As another war engulfs Europe, it was left to a squash player to remind the world of a few awkward truths.
After winning a tournament in England late last week, Egyptian squash champion, Ali Farag, noted that since Putin’s invasion of Ukraine, all sorts of usually demure types – including athletes trained by their agents to shut up for fear of censure or losing money – have, remarkably, emerged from comfortable silence to condemn the “oppression” of Ukrainians by a larger and ruthless occupying power.
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Indeed, these suddenly uninhibited voices have been amplified by a lot of Western media that, as a general editorial rule, believe that athletes should keep quiet and play their silly games and let better-equipped journalists continue to lecture the rest of us on serious matters like war and peace.
Given this newfound licence to speak out without inviting the blanket wrath of an agitated swarm of condescending Western scribes, Farag said that just as the killing of innocents in Ukraine was unacceptable, the 74-year-long “oppression” of Palestinian innocents was unforgivable too.
Telling that truth, he added, did not fit the West’s “narrative” of what kind of “oppressed” people are worthy of praise, sympathy and attention and what other kinds of people – who have also suffered the inhumane whims of a large, ruthless occupying power – are not.
“Please keep that in mind,” Farag urged.
Well said, sir.
Beyond this blatant hypocrisy, the coverage of Putin’s war in Ukraine by Western media has not only revealed a sickening score of hypocrisies but marquee-sized blind spots about prickly subjects that, like clockwork, provoke hysterical outbursts of outrage by a swaggering tribe of easily triggered journalists and politicians.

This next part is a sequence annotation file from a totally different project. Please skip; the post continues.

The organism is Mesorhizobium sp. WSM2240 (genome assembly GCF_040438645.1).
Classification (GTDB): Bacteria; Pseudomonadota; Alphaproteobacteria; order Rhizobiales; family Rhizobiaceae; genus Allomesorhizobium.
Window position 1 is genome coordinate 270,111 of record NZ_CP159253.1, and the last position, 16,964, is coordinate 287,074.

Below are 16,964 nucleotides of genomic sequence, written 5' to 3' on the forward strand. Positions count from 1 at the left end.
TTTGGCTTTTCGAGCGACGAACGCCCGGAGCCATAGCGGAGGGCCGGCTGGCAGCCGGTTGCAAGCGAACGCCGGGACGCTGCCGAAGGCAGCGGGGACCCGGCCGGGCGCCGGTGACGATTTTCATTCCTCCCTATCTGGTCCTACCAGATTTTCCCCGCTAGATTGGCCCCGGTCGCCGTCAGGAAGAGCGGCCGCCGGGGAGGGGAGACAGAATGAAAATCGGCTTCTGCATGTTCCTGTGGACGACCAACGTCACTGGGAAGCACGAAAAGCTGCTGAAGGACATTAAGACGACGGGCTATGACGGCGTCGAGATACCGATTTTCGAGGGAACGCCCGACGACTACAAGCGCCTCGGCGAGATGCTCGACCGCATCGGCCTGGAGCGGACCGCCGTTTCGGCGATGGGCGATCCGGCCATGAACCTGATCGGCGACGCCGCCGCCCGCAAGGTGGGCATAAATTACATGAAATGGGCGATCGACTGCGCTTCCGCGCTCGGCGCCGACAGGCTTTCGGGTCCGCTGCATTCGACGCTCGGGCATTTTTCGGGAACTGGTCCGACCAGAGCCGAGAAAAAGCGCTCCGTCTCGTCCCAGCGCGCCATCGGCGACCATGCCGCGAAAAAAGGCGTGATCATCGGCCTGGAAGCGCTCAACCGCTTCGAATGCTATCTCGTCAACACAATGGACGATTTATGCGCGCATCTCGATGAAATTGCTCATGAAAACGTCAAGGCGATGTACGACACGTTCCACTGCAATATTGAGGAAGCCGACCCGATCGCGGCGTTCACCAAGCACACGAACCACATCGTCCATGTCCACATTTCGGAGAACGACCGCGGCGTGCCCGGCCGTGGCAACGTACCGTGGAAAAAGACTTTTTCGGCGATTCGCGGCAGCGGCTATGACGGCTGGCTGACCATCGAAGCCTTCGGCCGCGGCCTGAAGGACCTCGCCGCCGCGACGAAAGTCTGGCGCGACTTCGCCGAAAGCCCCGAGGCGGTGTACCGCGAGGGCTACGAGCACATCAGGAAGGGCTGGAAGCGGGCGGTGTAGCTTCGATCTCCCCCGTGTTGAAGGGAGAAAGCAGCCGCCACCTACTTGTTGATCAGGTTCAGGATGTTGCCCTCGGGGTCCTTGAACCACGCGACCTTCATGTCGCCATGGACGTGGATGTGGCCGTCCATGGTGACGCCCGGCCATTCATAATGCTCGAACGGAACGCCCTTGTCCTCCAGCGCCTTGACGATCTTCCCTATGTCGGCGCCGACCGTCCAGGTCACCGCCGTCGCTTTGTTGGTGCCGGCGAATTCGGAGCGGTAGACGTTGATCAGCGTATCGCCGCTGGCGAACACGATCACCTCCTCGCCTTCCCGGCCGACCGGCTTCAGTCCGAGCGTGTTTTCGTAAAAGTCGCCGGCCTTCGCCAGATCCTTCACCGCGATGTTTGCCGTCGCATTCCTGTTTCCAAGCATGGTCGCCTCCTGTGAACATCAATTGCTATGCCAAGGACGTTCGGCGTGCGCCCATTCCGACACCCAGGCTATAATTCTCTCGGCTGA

Western columnists and editorial writers have been busy lately trying to outduel each other in resurrecting the sullied ghost of Winston Churchill to demand that Putin, his insanely rich pals and not-so-well-off Russians, pay a debilitating price for invading Ukraine.
These days, the economic weapons of choice championed by the revenge-hungry keyboard cavalry involve boycotting, divesting from and imposing sanctions on anything or anyone emblazoned with a made-in-Russia label.
Perhaps, like me, you remember when the keyboard cavalry smeared anyone, anywhere who, at any time, has suggested using the same economic weapons to resist made-in-Israel apartheid as “anti-Semites” intent on the destruction of the little-country-that-could.
Irish author Sally Rooney tasted the clichéd rod of these rank hypocrites late last year after she committed the “anti-Semitic” sin of opting not to have an Israeli publisher translate her new novel into Hebrew as a small gesture of concord with occupied Palestinians.
Back then, BDS was a useless, anti-Semitic affront. Today, it is all the rage among journalists and politicians who once denounced it like crazed hyenas.
It is laudable and somewhat dizzying to see Canadian Prime Minister Justin Trudeau swing open Canada’s door to welcome – without hesitation or bureaucratic obstacles – the legion of Ukrainians harmed by Putin’s bullets and bombs.
In Trudeau’s cynical calculus, this necessary humanitarian gesture may inspire a political dividend as well.
Canada is home to a sizeable Ukrainian diaspora. The last census revealed that more than 1.3 million Canadians of Ukrainian descent call Canada chez nous.
In crass political terms, that big number translates into big influence.
Alas, the same census shows that a little more than 44,000 Canadians claim Palestinian ancestry.
In crass political terms, that small number translates into small influence.
The latter figure goes, I think, some way towards explaining Trudeau’s shameful reneging of his support – while opposition leader – to help get only 100 of the thousands of Palestinian children injured by Israeli bullets and bombs to Canada for medical help.
As prime minister, Trudeau has not responded to repeated entreaties made publicly and privately by Nobel Peace Prize nominee and Palestinian-Canadian doctor, Dr Izzeldin Abuelaish, to keep his pledge – finally.